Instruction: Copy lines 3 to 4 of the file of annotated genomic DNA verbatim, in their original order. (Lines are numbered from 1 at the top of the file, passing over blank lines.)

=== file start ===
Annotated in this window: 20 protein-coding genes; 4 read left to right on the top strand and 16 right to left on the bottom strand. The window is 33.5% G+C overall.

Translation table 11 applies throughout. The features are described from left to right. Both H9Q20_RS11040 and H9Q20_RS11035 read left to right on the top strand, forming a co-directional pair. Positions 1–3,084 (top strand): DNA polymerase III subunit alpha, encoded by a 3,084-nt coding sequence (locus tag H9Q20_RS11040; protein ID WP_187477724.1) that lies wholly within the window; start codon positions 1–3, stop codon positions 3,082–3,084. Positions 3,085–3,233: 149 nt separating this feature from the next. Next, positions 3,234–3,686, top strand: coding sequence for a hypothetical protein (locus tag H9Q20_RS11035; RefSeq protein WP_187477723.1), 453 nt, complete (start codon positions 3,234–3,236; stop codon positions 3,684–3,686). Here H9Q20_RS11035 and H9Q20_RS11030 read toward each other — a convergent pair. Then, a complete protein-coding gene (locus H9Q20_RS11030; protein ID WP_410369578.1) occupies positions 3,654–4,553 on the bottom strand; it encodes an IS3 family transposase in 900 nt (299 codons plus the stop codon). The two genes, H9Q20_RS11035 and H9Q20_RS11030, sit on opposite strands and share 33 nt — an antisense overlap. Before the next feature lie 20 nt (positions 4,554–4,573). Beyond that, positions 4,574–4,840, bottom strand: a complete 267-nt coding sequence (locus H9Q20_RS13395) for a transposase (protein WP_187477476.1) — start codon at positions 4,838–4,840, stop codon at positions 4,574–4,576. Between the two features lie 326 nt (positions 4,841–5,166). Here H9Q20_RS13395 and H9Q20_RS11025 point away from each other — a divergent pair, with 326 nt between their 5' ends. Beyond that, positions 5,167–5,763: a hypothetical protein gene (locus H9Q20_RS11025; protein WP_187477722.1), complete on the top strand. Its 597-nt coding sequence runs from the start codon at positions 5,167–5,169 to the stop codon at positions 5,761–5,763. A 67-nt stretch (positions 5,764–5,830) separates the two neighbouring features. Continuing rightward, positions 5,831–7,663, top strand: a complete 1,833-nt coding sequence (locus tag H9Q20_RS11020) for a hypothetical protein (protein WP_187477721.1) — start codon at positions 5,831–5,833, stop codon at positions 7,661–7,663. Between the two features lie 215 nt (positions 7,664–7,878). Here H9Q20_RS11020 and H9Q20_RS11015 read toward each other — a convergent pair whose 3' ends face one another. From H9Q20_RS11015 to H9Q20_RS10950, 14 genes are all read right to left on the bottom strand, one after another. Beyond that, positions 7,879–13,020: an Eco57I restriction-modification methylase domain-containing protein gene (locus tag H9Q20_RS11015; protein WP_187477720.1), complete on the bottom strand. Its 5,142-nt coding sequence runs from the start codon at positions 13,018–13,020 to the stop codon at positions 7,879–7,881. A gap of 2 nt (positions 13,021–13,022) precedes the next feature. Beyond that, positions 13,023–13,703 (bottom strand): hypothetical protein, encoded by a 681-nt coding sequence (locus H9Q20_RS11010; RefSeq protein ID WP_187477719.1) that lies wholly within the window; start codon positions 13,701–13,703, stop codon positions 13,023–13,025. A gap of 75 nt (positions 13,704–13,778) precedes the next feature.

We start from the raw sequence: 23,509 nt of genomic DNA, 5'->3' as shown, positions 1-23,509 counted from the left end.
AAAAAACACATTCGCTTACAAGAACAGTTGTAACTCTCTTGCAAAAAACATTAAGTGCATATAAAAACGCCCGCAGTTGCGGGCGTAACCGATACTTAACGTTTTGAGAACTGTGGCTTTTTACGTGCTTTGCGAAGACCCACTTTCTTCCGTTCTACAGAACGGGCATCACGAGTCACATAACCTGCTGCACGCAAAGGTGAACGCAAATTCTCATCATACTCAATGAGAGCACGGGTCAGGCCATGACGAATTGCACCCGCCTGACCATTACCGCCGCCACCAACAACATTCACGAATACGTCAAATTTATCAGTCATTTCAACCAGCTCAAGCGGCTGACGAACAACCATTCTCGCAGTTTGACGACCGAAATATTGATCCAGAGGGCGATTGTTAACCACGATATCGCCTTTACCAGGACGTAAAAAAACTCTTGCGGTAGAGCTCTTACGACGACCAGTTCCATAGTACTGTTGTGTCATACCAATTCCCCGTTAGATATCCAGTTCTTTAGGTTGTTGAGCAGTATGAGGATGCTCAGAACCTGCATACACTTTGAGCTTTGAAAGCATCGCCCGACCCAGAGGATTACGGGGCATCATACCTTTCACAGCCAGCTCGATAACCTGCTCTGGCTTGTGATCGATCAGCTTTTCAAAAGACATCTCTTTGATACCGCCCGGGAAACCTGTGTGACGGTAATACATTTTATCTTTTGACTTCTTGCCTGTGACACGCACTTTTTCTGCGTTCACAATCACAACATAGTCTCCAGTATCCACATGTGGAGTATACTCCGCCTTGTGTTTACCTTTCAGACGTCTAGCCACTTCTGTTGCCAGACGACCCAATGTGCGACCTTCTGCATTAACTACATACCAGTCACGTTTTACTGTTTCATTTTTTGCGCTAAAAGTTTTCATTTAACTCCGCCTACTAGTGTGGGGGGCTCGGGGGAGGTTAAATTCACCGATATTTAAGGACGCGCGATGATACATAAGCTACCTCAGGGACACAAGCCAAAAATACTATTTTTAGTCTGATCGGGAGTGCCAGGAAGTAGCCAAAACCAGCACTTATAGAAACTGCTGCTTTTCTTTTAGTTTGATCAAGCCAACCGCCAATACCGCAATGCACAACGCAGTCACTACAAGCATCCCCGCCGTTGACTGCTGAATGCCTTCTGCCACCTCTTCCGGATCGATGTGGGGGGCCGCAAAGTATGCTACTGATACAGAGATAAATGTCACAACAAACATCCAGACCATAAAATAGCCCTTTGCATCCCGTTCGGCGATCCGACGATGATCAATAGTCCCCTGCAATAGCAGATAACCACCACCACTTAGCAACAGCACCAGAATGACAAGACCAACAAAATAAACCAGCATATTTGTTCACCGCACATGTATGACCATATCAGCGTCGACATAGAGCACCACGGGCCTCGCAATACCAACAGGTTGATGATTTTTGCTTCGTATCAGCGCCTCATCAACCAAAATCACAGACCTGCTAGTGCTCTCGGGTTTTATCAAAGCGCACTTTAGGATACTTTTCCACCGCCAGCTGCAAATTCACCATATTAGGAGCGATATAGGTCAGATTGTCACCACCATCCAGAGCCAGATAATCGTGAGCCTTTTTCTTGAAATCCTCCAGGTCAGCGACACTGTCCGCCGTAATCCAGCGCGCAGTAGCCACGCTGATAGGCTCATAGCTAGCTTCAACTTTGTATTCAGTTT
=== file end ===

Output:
We start from the raw sequence: 23,509 nt of genomic DNA, 5'->3' as shown, positions 1-23,509 counted from the left end.
AAAAAACACATTCGCTTACAAGAACAGTTGTAACTCTCTTGCAAAAAACATTAAGTGCATATAAAAACGCCCGCAGTTGCGGGCGTAACCGATACTTAACGTTTTGAGAACTGTGGCTTTTTACGTGCTTTGCGAAGACCCACTTTCTTCCGTTCTACAGAACGGGCATCACGAGTCACATAACCTGCTGCACGCAAAGGTGAACGCAAATTCTCATCATACTCAATGAGAGCACGGGTCAGGCCATGACGAATTGCACCCGCCTGACCATTACCGCCGCCACCAACAACATTCACGAATACGTCAAATTTATCAGTCATTTCAACCAGCTCAAGCGGCTGACGAACAACCATTCTCGCAGTTTGACGACCGAAATATTGATCCAGAGGGCGATTGTTAACCACGATATCGCCTTTACCAGGACGTAAAAAAACTCTTGCGGTAGAGCTCTTACGACGACCAGTTCCATAGTACTGTTGTGTCATACCAATTCCCCGTTAGATATCCAGTTCTTTAGGTTGTTGAGCAGTATGAGGATGCTCAGAACCTGCATACACTTTGAGCTTTGAAAGCATCGCCCGACCCAGAGGATTACGGGGCATCATACCTTTCACAGCCAGCTCGATAACCTGCTCTGGCTTGTGATCGATCAGCTTTTCAAAAGACATCTCTTTGATACCGCCCGGGAAACCTGTGTGACGGTAATACATTTTATCTTTTGACTTCTTGCCTGTGACACGCACTTTTTCTGCGTTCACAATCACAACATAGTCTCCAGTATCCACATGTGGAGTATACTCCGCCTTGTGTTTACCTTTCAGACGTCTAGCCACTTCTGTTGCCAGACGACCCAATGTGCGACCTTCTGCATTAACTACATACCAGTCACGTTTTACTGTTTCATTTTTTGCGCTAAAAGTTTTCATTTAACTCCGCCTACTAGTGTGGGGGGCTCGGGGGAGGTTAAATTCACCGATATTTAAGGACGCGCGATGATACATAAGCTACCTCAGGGACACAAGCCAAAAATACTATTTTTAGTCTGATCGGGAGTGCCAGGAAGTAGCCAAAACCAGCACTTATAGAAACTGCTGCTTTTCTTTTAGTTTGATCAAGCCAACCGCCAATACCGCAATGCACAACGCAGTCACTACAAGCATCCCCGCCGTTGACTGCTGAATGCCTTCTGCCACCTCTTCCGGATCGATGTGGGGGGCCGCAAAGTATGCTACTGATACAGAGATAAATGTCACAACAAACATCCAGACCATAAAATAGCCCTTTGCATCCCGTTCGGCGATCCGACGATGATCAATAGTCCCCTGCAATAGCAGATAACCACCACCACTTAGCAACAGCACCAGAATGACAAGACCAACAAAATAAACCAGCATATTTGTTCACCGCACATGTATGACCATATCAGCGTCGACATAGAGCACCACGGGCCTCGCAATACCAACAGGTTGATGATTTTTGCTTCGTATCAGCGCCTCATCAACCAAAATCACAGACCTGCTAGTGCTCTCGGGTTTTATCAAAGCGCACTTTAGGATACTTTTCCACCGCCAGCTGCAAATTCACCATATTAGGAGCGATATAGGTCAGATTGTCACCACCATCCAGAGCCAGATAATCGTGAGCCTTTTTCTTGAAATCCTCCAGGTCAGCGACACTGTCCGCCGTAATCCAGCGCGCAGTAGCCACGCTGATAGGCTCATAGCTAGCTTCAACTTTGTATTCAGTTT